April 30, 2010

Snapshots in Diversity: Special Series- DEBORAH


In honor of Cultural Diversity Month this month I asked a few bloggers to share about their cultures. One of these bloggers was Deborah of Books, Movies, and Chinese Food. She has written a funny and poignant post to wrap up the series, so please read and leave a comment with any comments or questions you may have. Discussion is good! Thank you so much, Deborah, for sharing with us!



~I get this question all the time "So where are you from?" I reply "Well I live in No. Va now, I grew up in Hampton Roads, but I was born in Roanoke, VA". Their response is "No, I mean where are you REALLY from?" I reply again "um...the US?" The response to that is "No, what is your background, your ancestors?" It's like they're not satisfied until I admit that my family is not from the US. I also have been told I speak really good English. Um...why wouldn't I?


So to satisfy anyone out there who has been asking, my mother is from Malaysia but her family is Chinese. My father is from Burma (Myanmar) and is part of the Chin ethnic group. We call ourselves Burmese-Chinese but I guess technically we are CHIN-ese heh heh. I get asked all the time though if I'm Filipino or Vietnamese. If my picture showed up in one of those "Guess What Asian They Are" quizzes, no one would guess me.


Growing up Asian American has been difficult at times. I was one of the very few AA kids in my grade, and throughout my entire 13 years in public school, I can remember probably less than 75 kids all together who were Asian. Therefore if you were Asian, you stood out. I would get teased constantly about my eyes, all the way up to middle school. People would come up to me and pull their eyes and go "Chinese, Japanese, Siamese" at me. I seriously do NOT get the point at that. So my eyes are a little bit more squintier than Caucasian eyes. It does not mean I see less than they do.


It's expected for an AA to major in two things in college - engineering or premed. I tried out the engineering route. Really. I wanted to be a chemical engineer. Unfortunately that did not work out too well. I'm now a history major. There aren't that many Asians in history. Both in my undergrad and grad courses (so far) I'm the only Asian. If you've seen The Joy Luck Club, my life was pretty much like that. Model minority was the perfect phrase to describe us. We had to do very well in school. We got grounded for getting B's, if you got an A-, you were lectured as to why you didn't get an A. Straight A's were never rewarded, they were expected. Which was why I totally envied the kids in my class who got money for getting just B's!!!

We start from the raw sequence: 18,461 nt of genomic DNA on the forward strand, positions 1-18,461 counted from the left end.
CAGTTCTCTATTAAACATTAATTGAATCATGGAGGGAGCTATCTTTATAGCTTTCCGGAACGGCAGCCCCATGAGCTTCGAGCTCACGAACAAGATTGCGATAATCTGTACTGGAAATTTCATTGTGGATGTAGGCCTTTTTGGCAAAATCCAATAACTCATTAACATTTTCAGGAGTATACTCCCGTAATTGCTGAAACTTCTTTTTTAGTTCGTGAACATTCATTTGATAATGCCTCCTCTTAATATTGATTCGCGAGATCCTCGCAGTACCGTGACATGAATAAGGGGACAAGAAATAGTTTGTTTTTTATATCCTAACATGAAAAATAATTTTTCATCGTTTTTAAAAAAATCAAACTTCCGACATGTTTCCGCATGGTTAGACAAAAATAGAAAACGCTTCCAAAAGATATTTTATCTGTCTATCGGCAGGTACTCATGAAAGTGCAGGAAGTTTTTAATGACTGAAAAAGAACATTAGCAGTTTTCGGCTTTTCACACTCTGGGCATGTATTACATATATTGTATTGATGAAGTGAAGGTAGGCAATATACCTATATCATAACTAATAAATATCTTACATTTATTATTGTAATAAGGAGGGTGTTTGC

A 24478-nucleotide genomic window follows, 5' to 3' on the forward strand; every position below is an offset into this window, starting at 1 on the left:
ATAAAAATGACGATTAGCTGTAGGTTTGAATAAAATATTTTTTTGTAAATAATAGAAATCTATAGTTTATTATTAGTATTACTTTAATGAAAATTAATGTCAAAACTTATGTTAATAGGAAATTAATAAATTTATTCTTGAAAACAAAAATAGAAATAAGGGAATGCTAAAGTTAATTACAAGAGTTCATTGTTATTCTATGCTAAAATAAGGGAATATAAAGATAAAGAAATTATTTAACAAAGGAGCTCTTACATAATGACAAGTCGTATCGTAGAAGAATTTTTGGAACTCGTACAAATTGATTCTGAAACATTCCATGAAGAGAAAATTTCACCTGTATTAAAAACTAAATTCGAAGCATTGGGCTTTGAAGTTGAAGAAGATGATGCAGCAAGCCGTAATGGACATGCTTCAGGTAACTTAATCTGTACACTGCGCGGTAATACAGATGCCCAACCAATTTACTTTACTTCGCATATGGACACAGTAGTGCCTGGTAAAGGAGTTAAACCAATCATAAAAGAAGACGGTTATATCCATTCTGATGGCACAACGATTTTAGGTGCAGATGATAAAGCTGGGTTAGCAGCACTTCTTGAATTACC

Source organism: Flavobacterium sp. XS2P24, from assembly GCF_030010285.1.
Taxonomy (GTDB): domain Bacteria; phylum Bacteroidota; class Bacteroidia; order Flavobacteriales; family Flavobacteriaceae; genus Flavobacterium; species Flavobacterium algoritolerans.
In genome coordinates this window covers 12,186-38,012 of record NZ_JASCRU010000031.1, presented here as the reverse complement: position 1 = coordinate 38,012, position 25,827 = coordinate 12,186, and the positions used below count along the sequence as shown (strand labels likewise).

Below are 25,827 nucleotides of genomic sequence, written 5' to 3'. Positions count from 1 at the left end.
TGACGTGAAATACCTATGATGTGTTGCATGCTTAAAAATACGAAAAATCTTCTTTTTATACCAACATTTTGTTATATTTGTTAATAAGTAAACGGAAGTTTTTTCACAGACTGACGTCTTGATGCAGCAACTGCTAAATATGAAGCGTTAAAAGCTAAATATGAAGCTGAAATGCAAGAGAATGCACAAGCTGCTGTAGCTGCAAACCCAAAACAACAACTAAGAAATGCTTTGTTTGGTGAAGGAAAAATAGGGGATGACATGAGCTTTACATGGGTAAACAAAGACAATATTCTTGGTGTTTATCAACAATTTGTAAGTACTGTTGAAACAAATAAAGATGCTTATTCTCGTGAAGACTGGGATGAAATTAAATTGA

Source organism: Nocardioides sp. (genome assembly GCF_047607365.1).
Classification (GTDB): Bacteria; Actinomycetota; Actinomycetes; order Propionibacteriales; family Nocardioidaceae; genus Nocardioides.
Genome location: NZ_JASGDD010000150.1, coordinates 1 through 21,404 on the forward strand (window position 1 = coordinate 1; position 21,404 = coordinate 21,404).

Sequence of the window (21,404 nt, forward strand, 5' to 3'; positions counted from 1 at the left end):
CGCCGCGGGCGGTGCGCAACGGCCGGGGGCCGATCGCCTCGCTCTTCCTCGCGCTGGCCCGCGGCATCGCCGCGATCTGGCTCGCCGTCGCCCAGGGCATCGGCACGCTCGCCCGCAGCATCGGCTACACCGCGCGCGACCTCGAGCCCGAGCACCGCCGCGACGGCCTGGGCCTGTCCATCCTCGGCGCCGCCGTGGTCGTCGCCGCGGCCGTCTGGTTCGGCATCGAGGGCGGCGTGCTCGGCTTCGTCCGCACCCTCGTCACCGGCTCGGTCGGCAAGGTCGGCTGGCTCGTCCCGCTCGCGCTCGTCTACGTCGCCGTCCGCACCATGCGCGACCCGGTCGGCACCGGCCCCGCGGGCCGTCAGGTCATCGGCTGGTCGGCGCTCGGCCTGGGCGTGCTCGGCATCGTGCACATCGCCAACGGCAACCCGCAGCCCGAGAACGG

While this all may sound like I’m bothered by being Asian American, I’m not. I might have had problems while I was growing up but now I’m proud of my heritage and who I am. I really enjoy learning more about Asian history and culture and am looking forward one day to visiting China and Burma and experiencing my history firsthand. And also eating all that yummy food.



Snapshots in Diversity (c) is a special series running on Lost in Books through the end of April. Please be sure to bookmark the blog so you can catch the next wonderfully interesting personal essay/interview.

7 comments:

  1. Great post! My mother is first generation American and she can totally relate to The Joy Luck Club too.

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  2. I grew up with a lot of AAs (in Southern California) but they were all just American born and raised. The only difference from the rest of us kids was that some of them had to go to Korean school in the summer. I think it's interesting to know what people's ethnic backgrounds are but don't like the generic "where are you from" question!

    Rebecca, you did a great job of finding people with diverse backgrounds and experiences. Thanks for running this feature!

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  3. I spent part of my childhood on a naval base in Japan- most people were Filipino, Japanese, Korean, Malaysian or a mixture. Both whites and blacks were a minority and we had a host of different religions. Coming back to a small town in the States was a culture shock. Kids used to ask "Wait, if you just came from Japan, how come you're not Japanese?"
    What did they think-- you can only go to certain countries if you match the background?
    I live in the city now. Variety is just more familiar to me.

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  4. People ask me where I'm from all the time, too. Because of my odd name. They usually think I'm from Russia or something, which is just weird.

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  5. It's sad how prevalent stereotyping ethnic groups still is but you are proof that it happens. My son is in high school and was talking to one of his friends who is Asian and told him that if you are Asian everyone expects you to be really smart. Since he's dyslexic and struggles in school that expectation really weighs on him. Thank you for sharing your insights and experience with all of us!

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  6. Excellent post! Thank you for sharing your experiences, Deborah.

    http://laughingstars.net

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  7. Thank you so much for your post Deborah! In my "day job," I work with college students and I will not shy away from the fact that this stereotype of math and science for those of Asian descent is totally and completely used ALL the time!! BUT, in my experiences, about half the time, the students are just like you and enjoy (and are good at) very opposite subjects! I'm curious to hear if you have any thoughts about how to combat this stereotype???

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